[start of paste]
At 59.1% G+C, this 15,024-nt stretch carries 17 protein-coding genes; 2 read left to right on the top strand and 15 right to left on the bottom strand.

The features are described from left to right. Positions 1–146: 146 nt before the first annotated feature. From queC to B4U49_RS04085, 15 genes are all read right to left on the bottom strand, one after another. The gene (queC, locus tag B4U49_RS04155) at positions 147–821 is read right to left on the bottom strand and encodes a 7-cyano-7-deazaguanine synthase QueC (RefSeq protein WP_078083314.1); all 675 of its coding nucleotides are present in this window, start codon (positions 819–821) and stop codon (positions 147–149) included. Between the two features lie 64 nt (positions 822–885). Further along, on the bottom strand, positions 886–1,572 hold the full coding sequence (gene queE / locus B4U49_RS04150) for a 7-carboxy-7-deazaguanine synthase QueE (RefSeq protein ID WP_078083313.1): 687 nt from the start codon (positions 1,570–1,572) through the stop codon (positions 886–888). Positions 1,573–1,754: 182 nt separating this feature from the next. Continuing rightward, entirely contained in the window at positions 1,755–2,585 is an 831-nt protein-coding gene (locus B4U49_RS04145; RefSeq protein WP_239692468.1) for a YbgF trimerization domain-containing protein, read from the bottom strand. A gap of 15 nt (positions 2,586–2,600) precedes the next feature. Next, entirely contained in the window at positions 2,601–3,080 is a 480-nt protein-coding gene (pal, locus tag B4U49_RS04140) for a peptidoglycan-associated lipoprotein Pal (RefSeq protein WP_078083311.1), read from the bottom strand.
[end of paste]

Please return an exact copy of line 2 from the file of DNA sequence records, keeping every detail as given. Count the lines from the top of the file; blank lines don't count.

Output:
The features are described from left to right. Positions 1–146: 146 nt before the first annotated feature. From queC to B4U49_RS04085, 15 genes are all read right to left on the bottom strand, one after another. The gene (queC, locus tag B4U49_RS04155) at positions 147–821 is read right to left on the bottom strand and encodes a 7-cyano-7-deazaguanine synthase QueC (RefSeq protein WP_078083314.1); all 675 of its coding nucleotides are present in this window, start codon (positions 819–821) and stop codon (positions 147–149) included. Between the two features lie 64 nt (positions 822–885). Further along, on the bottom strand, positions 886–1,572 hold the full coding sequence (gene queE / locus B4U49_RS04150) for a 7-carboxy-7-deazaguanine synthase QueE (RefSeq protein ID WP_078083313.1): 687 nt from the start codon (positions 1,570–1,572) through the stop codon (positions 886–888). Positions 1,573–1,754: 182 nt separating this feature from the next. Continuing rightward, entirely contained in the window at positions 1,755–2,585 is an 831-nt protein-coding gene (locus B4U49_RS04145; RefSeq protein WP_239692468.1) for a YbgF trimerization domain-containing protein, read from the bottom strand. A gap of 15 nt (positions 2,586–2,600) precedes the next feature. Next, entirely contained in the window at positions 2,601–3,080 is a 480-nt protein-coding gene (pal, locus tag B4U49_RS04140) for a peptidoglycan-associated lipoprotein Pal (RefSeq protein WP_078083311.1), read from the bottom strand.